“I was as disoriented as Dorothy was in her dream travel from Kansas to Oz,” described Ted Miller, telling the story of his stormy trip to Manhattan to begin graduate school in 1984.
Battling a major Midwest snowstorm was worth it, he wrote. He made friends who helped guide his education and career. He has been with the kinesiology publishing company for more than 25 years.
“Thirty years ago, after obtaining my BS degree in psychology from Bradley University, I applied to the small number of schools that at that time (1984) offered dedicated graduate programs in sport psych. My options were further limited by my desire to start grad school immediately after completing my undergrad work in December,” he wrote. “I chose Kansas State over North Texas, and was soon on my way through a major Midwest snowstorm to Manhattan, Kansas, for the first time, one day before the start of the spring semester.”
“Nonetheless, I found I loved the subject matter, was impressed by the faculty, and made good fast friends among the kinesiology grad assistants as we all shared an office space that would have been a great backdrop for a TV sitcom,” Miller continued.
What was his next move?
“Given my passion for writing, underwhelming desire to teach, and even less desire to be a sport psych consultant, I set my sights on someday working for an emerging publisher in our field: Human Kinetics. And I determined the best way to do that would be to work on one of HK’s journals while studying for my PhD.”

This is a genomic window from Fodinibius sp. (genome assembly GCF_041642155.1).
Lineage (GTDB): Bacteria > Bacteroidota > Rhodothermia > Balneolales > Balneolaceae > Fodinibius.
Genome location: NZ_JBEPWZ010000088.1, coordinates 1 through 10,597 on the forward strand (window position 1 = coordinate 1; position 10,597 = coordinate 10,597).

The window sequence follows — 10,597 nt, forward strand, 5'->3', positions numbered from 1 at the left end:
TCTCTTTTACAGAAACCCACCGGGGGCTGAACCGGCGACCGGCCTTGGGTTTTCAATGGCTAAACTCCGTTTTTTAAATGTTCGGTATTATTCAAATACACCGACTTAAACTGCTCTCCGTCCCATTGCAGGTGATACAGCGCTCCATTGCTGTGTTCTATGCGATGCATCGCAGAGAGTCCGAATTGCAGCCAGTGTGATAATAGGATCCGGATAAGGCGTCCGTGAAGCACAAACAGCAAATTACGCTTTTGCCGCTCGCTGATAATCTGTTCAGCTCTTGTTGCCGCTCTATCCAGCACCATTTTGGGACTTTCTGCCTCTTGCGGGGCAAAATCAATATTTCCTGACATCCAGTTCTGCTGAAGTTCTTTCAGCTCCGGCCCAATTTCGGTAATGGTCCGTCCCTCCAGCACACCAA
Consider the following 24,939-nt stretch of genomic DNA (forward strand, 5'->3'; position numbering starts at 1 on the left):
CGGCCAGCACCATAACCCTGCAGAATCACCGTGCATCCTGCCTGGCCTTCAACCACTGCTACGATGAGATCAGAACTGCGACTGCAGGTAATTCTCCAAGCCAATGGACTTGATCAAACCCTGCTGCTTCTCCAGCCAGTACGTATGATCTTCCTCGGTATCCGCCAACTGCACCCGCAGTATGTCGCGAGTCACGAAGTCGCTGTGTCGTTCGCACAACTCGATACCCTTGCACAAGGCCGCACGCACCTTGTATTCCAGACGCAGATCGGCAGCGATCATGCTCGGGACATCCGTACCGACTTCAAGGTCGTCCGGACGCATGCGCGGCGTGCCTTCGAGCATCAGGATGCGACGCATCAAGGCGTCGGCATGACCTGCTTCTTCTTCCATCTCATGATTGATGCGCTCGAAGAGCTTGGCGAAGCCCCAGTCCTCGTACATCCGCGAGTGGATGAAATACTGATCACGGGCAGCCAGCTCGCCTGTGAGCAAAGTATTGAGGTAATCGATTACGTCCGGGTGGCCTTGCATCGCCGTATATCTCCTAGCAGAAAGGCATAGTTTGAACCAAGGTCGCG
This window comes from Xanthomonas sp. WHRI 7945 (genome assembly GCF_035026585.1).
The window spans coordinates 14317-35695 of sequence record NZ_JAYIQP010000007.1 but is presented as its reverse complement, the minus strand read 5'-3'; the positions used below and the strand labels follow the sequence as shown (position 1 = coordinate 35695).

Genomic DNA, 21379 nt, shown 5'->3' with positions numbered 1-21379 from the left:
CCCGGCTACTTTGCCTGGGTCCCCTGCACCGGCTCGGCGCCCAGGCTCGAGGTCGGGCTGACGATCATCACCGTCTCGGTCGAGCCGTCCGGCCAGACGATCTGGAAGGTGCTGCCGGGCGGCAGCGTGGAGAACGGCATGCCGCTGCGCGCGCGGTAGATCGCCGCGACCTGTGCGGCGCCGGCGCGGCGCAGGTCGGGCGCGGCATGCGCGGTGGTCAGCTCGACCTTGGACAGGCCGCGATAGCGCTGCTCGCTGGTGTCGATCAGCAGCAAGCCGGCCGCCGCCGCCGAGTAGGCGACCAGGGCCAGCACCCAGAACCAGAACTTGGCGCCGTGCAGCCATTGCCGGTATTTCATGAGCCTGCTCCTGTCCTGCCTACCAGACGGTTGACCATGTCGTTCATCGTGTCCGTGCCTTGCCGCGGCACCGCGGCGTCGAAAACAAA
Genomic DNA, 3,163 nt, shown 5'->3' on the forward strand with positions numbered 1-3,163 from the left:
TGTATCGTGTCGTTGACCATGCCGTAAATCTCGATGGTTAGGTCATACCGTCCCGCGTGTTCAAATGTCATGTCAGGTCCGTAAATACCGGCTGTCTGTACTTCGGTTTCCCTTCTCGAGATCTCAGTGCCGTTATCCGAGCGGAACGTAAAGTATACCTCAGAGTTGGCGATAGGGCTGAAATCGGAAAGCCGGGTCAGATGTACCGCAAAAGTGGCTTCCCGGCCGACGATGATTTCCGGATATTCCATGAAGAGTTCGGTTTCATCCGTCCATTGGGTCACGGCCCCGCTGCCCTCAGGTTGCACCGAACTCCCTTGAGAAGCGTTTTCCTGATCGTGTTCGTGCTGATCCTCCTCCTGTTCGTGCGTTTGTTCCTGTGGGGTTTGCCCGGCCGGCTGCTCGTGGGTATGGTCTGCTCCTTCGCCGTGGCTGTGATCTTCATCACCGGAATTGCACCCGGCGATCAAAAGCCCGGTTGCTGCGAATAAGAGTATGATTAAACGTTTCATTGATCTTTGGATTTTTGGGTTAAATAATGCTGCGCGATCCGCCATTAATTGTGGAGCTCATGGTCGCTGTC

He headed to the University of Iowa on the recommendation of his K-State adviser Eddie McAuley (now at the University of Illinois). McAuley earned his doctorate under Diane Gill there. She was editor of the Journal of Sport Psychology (now Journal of Sport & Exercise Psychology).
At Iowa, Miller also met doctoral student Dave Dzewaltowski.
“It was while completing my Ph.D. course work and comprehensive exams and assisting Diane with the journal that I confirmed my desire to work at Human Kinetics. HK founder and president Rainer Martens had become aware of my work and, through Diane (a former student of his at Illinois), learned of my interest,” Miller wrote.
“He called, interviewed me on the phone, and invited me to accept an HK internship.”
“In January 1989 I started what has been a rewarding 25-plus-year career with Human Kinetics,” Miller added.
“During that span HK would grow from 72 employees, all based in Champaign, IL., to our present 280 employees, nearly 40 of which are working in offices based in Canada, England and Australia. My role expanded to managing editor, and then development director of the American Sport Education Program for 3 years, to consumer division director for 14 more, and now vice president.
“It’s been quite a journey since my days in the Little Apple, but one that I was better equipped to make thanks to my education and experiences at K-State.”